Wednesday, March 30, 2016

Stay With Us

Then Peter took him by the right hand and raised him up, and immediately his feet and ankles grew strong. He leaped up, stood, and walked around, and went into the temple with them, walking and jumping and praising God. When all the people saw him walking and praising God, they recognized him as the one who used to sit begging at the Beautiful Gate of the temple, and they were filled with amazement and astonishment at what had happened to him. Acts 3:7-10

Caravaggio, Supper at Emmaus
Jesus himself drew near and walked with them, but their eyes were prevented from recognizing him. He asked them, “What are you discussing as you walk along?” They stopped, looking downcast. One of them, named Cleopas, said to him in reply, “Are you the only visitor to Jerusalem who does not know of the things that have taken place there in these days?” And he replied to them, “What sort of things?”  Luke 24:17-19A

Lord Jesus Christ,
Stay with us, too, we pray,
in every part of our journey,
no matter how full of doubt or fear we may be today.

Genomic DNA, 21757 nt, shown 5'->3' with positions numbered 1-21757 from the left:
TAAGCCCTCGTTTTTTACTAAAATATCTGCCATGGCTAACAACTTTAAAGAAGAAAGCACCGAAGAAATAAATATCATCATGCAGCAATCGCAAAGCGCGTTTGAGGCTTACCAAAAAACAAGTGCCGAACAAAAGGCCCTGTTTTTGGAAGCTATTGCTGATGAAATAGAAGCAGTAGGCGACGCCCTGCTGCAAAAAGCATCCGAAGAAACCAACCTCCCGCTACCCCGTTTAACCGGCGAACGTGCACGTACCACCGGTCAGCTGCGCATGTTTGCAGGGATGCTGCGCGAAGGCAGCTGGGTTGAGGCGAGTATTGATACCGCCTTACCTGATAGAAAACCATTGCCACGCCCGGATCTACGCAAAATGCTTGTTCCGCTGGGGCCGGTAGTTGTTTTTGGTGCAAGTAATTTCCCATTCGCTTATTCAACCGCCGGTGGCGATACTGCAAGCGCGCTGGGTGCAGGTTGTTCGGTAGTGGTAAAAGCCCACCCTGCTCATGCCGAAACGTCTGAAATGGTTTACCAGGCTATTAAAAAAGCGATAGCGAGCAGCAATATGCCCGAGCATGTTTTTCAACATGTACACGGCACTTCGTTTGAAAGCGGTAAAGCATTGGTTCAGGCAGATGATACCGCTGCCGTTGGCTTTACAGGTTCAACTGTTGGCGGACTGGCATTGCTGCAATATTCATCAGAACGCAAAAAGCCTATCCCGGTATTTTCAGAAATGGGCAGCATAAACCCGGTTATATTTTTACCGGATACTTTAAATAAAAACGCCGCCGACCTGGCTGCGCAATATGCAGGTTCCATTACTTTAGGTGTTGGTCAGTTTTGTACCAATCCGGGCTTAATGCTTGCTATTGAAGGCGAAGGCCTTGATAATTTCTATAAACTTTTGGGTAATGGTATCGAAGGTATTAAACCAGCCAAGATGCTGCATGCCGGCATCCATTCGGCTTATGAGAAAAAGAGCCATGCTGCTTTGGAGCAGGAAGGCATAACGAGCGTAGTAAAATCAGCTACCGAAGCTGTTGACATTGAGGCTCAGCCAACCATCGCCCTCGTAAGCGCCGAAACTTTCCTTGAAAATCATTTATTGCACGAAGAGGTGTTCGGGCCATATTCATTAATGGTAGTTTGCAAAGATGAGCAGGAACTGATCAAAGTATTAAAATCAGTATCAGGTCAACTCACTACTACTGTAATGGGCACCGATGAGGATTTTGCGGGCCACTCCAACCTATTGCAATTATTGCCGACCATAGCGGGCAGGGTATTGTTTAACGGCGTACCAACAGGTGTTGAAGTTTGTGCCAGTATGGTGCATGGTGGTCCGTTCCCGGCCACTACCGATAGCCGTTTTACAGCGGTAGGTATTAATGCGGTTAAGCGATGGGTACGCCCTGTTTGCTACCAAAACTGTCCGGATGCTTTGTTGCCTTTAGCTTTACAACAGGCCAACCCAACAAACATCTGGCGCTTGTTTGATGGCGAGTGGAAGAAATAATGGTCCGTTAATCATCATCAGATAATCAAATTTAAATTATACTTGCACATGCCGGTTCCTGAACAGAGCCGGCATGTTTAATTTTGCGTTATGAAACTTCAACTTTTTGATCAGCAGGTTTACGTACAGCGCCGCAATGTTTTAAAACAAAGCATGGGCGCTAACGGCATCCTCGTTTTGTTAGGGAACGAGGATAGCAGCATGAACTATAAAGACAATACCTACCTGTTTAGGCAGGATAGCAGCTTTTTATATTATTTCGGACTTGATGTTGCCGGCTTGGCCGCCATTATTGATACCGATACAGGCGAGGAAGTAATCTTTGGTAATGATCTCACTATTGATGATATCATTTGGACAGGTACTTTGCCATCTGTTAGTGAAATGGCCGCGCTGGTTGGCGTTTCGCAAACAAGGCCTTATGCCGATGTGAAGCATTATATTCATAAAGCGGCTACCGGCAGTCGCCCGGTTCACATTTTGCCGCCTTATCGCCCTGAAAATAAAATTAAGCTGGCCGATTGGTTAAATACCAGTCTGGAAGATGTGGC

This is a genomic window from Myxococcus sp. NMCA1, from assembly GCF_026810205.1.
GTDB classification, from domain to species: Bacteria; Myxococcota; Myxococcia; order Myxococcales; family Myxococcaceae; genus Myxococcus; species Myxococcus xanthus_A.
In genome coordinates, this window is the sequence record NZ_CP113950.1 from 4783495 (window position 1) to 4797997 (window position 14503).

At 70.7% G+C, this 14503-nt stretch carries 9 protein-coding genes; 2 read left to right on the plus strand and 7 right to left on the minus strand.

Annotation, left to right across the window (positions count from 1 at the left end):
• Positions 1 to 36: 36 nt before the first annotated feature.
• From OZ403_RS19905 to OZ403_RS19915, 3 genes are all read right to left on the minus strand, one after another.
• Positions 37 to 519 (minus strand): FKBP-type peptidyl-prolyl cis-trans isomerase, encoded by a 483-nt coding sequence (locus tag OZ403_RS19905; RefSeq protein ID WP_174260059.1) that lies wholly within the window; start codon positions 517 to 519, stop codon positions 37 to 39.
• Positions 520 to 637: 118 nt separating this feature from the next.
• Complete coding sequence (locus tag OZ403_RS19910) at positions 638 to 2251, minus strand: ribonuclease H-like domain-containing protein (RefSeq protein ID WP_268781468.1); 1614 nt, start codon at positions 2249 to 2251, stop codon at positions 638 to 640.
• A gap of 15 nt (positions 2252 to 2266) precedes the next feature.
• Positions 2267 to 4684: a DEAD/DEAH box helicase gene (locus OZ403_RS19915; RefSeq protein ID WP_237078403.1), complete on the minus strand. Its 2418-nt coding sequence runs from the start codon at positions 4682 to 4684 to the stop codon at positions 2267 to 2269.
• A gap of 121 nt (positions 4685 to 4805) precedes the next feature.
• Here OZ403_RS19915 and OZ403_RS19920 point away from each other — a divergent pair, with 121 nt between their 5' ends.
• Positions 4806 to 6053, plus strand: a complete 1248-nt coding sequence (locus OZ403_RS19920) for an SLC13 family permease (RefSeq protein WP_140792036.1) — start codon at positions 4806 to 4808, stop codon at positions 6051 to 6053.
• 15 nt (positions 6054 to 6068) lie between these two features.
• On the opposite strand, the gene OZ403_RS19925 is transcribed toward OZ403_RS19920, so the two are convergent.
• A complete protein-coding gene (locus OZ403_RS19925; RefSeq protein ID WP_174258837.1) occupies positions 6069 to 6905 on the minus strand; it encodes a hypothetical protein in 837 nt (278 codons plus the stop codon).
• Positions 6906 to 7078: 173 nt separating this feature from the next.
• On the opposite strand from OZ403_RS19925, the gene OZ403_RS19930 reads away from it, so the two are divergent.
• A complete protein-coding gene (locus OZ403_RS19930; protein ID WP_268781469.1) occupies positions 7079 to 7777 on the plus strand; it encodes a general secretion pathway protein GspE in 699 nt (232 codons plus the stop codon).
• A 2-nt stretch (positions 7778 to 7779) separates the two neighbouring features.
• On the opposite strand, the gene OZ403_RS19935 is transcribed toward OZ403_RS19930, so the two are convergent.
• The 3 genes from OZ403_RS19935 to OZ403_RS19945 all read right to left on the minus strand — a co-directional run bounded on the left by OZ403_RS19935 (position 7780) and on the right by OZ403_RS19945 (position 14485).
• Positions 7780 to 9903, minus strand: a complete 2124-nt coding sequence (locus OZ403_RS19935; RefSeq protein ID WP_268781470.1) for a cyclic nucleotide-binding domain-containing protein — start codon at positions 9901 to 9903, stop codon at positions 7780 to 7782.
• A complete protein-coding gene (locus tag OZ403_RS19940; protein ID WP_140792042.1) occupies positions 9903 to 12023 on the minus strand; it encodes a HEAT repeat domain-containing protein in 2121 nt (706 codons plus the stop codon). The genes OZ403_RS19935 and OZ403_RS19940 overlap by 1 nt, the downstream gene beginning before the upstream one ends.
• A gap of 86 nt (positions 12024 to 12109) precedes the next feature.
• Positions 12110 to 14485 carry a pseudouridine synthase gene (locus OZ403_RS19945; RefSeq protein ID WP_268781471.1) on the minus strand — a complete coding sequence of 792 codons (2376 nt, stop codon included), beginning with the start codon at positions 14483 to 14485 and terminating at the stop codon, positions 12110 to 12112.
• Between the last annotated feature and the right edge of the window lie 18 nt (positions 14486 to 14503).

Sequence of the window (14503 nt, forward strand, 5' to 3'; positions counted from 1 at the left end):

Through your Holy Spirit,
we pray that you will open our eyes, too
Help us see you as our risen Lord
in all your beauty,
and in all your loving power.
—John Witvliet, from the close of a sermon on Luke 24. 

Usually, God is inviting or commissioning us to do something.  Today’s readings
Road to Emmaus, Janet Brooks Gerloff
have turned the table on both Peter and Jesus.

First, this time when the crowd recognizes Peter, he is not in denial any longer.  He does not run away to hide stays with the beggar.  Acting in the name of Jesus, he heals the crippled man much to the amazement and astonishment of the crowd. 

A 2005 Catholic Online article by Monsignor Charles M. Mangan keys in on the phrase “Stay with us.”

Three short words sum up the servants’ appeal to their master. ‘Stay with us’ gives God ‘permission’ to remain in our lives through the invisible but nevertheless real principle of grace.’ …When Christ vanished before the eyes of the two disciples after the breaking of the Bread, Cleophas and his unnamed companion could have melted into lethargy. Their Master had left; they were seemingly by themselves. But instead of becoming passive, they quickly journeyed to tell the Eleven what had transpired. Although Jesus had temporarily departed, his Presence remained.”

In this the Octave of Easter, open your eyes to a new experience that stretches you beyond your comfort zone. If you normally help at a food pantry, for example, assist a young person in crisis. If you typically counsel at a family crisis center, consider volunteering with a jail ministry. Trust Jesus to stay with you as you grow.

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